“SPHE is definitely taking centre stage at the moment! The children’s wellbeing is vital to allow for their educational needs to be met.”
Frequent breaks outside are also allowed where possible and the children are encouraged to read outside and play more in the school play areas.
Over the next few months, the focus will be on instilling a feeling of safety and wellbeing, as well as making things as normal as possible for the children in these times.
The regular subjects like English, Maths, History and Geography and so on are of course still being worked on and although there is a lot of catch-up being done after lockdown, classes are also looking ahead to new topics.
Overall everyone is very happy to be back in school. Teachers have never been so happy to hear a noisy school yard!
“The support from the parents of the children really cements our ability to work together as a team. The children in the school are fabulous to work with and have adapted to the new normal and luckily are still excited and happy to run in the gate in the mornings!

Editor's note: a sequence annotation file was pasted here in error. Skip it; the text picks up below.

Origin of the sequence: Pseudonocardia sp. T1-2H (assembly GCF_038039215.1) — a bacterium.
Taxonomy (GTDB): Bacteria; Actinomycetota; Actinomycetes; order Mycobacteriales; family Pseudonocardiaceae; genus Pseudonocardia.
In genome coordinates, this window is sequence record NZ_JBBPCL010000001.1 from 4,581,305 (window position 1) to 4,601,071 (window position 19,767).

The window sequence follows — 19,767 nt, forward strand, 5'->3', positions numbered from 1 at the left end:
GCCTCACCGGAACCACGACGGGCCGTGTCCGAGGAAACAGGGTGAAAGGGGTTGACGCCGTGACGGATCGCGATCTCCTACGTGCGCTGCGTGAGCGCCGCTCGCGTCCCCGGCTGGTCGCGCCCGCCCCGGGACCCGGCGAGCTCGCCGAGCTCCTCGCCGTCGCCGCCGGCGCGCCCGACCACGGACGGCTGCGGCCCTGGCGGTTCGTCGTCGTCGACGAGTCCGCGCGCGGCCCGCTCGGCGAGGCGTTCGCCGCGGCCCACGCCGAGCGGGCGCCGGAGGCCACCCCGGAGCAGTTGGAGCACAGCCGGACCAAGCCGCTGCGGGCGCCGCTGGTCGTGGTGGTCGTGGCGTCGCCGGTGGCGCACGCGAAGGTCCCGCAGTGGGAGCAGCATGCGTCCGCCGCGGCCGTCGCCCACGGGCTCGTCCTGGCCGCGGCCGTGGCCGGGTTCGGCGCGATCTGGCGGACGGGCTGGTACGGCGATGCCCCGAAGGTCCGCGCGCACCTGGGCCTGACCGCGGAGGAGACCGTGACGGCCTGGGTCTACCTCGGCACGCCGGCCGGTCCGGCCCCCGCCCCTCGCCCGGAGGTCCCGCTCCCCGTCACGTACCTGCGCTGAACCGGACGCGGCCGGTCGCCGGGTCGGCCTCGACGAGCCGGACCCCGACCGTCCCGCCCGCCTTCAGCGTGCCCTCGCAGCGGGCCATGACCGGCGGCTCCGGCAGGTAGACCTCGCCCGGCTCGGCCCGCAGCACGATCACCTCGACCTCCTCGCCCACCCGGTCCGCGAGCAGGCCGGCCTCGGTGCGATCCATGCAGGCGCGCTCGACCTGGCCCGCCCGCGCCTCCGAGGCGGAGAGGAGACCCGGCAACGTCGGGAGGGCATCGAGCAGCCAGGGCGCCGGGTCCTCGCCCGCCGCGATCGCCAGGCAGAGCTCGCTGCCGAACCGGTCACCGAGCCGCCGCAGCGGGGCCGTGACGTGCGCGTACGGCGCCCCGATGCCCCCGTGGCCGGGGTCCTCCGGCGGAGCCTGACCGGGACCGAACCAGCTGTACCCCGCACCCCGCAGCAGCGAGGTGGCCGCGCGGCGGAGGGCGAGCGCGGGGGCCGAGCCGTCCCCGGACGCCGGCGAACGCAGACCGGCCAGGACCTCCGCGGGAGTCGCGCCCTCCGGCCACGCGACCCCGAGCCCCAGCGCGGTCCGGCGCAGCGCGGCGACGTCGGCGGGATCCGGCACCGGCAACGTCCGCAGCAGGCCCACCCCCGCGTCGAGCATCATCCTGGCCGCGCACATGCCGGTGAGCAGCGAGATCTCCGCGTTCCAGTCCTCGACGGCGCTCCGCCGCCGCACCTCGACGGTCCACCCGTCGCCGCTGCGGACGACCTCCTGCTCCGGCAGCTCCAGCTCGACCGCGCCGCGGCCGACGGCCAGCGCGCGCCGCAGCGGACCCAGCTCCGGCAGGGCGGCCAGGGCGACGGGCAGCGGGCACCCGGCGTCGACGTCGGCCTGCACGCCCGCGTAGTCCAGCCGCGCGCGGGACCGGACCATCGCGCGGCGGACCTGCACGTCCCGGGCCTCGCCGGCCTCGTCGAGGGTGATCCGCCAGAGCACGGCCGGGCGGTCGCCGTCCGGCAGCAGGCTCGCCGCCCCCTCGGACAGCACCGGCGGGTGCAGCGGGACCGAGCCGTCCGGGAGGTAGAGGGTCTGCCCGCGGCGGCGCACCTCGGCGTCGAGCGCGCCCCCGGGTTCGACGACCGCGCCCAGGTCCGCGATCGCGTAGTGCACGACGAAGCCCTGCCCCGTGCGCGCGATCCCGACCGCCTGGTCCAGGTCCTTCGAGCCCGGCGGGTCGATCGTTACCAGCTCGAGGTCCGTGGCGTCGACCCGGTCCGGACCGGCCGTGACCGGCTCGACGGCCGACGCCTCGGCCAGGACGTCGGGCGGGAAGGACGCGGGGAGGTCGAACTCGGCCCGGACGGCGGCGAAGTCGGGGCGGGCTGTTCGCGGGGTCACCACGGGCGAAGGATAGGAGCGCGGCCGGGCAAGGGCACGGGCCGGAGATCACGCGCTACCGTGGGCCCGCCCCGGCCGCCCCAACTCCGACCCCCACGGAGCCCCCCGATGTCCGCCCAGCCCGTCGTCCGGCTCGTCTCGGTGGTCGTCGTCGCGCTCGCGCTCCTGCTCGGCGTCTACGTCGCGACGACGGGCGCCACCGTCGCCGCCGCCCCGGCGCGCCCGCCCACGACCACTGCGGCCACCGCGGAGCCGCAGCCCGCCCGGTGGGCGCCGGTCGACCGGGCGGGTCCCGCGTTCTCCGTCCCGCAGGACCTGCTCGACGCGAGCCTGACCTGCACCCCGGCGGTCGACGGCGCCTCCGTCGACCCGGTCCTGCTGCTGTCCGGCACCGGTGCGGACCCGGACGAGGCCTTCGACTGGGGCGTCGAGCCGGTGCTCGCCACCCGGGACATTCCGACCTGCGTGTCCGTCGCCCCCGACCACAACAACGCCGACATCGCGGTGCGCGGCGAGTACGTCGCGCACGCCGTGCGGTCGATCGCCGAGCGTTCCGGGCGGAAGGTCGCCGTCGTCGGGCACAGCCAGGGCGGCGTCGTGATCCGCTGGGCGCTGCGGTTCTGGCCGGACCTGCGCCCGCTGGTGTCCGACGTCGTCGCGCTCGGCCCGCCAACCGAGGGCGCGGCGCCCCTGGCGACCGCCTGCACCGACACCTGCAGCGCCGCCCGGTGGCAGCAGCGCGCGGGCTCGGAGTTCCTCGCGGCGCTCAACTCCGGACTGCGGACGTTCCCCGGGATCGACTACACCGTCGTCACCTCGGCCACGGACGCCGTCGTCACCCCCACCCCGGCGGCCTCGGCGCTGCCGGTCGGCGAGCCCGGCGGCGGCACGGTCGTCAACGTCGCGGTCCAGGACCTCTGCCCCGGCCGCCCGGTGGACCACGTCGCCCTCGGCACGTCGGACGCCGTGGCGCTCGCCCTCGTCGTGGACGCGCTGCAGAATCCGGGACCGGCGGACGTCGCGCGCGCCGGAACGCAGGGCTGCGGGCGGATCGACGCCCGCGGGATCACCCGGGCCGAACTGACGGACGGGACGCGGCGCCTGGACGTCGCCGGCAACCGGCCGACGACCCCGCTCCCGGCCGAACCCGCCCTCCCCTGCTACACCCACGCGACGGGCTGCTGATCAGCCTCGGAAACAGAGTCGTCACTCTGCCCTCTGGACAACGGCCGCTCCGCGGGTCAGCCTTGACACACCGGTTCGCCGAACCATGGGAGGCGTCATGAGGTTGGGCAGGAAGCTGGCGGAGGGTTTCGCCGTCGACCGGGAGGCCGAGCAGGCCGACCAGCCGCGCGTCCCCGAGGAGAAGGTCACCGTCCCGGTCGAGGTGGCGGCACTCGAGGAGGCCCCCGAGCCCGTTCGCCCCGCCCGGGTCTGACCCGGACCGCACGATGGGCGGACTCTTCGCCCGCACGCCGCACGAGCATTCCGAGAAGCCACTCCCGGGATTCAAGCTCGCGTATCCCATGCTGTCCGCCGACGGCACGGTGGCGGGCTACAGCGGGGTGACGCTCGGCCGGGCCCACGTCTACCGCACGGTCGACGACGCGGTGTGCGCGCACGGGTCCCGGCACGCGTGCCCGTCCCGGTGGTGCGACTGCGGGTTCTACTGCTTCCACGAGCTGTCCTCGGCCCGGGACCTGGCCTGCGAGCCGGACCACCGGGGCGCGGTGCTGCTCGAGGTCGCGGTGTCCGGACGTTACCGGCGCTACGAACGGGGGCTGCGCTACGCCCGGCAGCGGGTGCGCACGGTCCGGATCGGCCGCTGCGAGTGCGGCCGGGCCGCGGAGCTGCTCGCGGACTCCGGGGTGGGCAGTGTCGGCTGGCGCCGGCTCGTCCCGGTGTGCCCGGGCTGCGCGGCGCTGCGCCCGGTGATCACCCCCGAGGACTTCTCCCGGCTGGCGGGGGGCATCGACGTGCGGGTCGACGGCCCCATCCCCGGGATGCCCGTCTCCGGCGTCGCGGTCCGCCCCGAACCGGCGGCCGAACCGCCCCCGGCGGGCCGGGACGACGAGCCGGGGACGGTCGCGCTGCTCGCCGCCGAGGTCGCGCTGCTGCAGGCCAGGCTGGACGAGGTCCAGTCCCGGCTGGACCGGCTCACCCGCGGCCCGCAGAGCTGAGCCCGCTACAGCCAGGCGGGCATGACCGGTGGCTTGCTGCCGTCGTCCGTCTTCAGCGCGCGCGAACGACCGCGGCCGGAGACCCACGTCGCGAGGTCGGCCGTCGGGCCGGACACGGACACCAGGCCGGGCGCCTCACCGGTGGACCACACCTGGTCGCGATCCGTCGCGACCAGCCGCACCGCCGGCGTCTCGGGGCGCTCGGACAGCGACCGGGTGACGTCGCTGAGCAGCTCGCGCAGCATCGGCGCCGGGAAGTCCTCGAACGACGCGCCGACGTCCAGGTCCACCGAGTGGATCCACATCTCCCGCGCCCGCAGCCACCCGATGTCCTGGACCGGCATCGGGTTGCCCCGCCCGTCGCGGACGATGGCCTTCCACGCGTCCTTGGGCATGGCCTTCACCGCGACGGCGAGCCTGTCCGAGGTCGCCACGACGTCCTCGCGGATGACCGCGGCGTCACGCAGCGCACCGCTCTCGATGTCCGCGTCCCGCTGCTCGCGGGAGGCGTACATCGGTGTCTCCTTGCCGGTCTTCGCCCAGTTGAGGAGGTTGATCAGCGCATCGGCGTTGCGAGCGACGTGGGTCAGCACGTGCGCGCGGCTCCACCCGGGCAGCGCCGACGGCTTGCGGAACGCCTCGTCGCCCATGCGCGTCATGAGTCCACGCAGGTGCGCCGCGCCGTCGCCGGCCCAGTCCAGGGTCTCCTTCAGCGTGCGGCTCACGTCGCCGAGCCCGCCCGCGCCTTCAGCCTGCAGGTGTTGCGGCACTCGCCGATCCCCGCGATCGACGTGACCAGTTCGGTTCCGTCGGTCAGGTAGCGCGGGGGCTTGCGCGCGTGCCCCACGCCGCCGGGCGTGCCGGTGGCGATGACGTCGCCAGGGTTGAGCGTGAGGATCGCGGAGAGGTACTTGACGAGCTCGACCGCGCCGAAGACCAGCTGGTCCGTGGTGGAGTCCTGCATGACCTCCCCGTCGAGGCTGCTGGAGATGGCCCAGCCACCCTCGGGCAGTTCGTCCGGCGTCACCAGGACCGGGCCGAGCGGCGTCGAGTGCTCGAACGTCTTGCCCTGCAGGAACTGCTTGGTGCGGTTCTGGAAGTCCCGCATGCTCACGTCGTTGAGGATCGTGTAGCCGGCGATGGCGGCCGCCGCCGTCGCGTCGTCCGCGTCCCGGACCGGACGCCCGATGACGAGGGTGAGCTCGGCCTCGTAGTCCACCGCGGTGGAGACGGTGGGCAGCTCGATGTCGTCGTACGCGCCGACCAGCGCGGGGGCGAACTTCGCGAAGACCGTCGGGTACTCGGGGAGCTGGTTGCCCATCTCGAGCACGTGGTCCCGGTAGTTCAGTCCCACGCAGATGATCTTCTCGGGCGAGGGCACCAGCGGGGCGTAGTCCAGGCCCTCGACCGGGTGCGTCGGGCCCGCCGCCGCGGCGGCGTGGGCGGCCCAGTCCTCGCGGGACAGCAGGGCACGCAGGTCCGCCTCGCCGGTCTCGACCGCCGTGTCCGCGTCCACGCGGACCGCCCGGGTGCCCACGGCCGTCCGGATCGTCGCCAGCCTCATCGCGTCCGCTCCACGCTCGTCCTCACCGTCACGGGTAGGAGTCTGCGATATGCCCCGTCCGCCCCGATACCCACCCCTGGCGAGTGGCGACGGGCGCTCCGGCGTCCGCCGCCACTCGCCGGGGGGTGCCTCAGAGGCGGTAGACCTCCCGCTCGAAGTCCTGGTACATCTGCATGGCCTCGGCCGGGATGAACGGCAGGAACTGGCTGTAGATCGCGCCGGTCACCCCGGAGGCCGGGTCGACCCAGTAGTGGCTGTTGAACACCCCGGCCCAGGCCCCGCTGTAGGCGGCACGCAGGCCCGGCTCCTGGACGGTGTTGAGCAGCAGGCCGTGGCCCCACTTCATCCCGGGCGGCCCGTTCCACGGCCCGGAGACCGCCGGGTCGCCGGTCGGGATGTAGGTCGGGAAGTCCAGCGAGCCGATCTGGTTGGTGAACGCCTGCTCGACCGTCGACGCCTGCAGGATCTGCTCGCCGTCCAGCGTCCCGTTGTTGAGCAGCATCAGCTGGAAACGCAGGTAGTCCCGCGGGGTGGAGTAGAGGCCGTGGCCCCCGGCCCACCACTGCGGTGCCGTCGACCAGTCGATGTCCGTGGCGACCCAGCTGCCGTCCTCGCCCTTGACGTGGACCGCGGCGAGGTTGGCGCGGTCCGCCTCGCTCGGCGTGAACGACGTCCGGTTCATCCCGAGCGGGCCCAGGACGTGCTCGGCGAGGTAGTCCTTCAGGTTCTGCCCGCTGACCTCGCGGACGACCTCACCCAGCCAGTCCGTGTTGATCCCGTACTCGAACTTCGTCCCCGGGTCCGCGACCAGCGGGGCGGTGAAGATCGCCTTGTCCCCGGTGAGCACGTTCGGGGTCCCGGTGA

“What we want is that all children go home with a smile and happy at 3pm.”
Some feedback from the kids….
What’s it like to be back in school? “Thumbs up. It’s good to be back.” “It’s great to have a routine.” “It’s great to have something to do instead of just sitting around.” “I feel really happy to be back” “I’m so happy to see my friends.” “It’s better than homeschooling.” “I feel happy, scared and excited at the exact same time.” “I am glad I have some work to do now.”
What are the differences this year? “We have to wash our hands all of the time.” “We can’t share our colours or books.” “The windows are open all of the time.” “We can’t hug our friends like we used to.” “Teachers are wearing visors but we are used to it now.” “We can’t play with the younger classes.” “We are going outside more, which is a lot of fun, and we are using our pitch now so we have a lot more space.”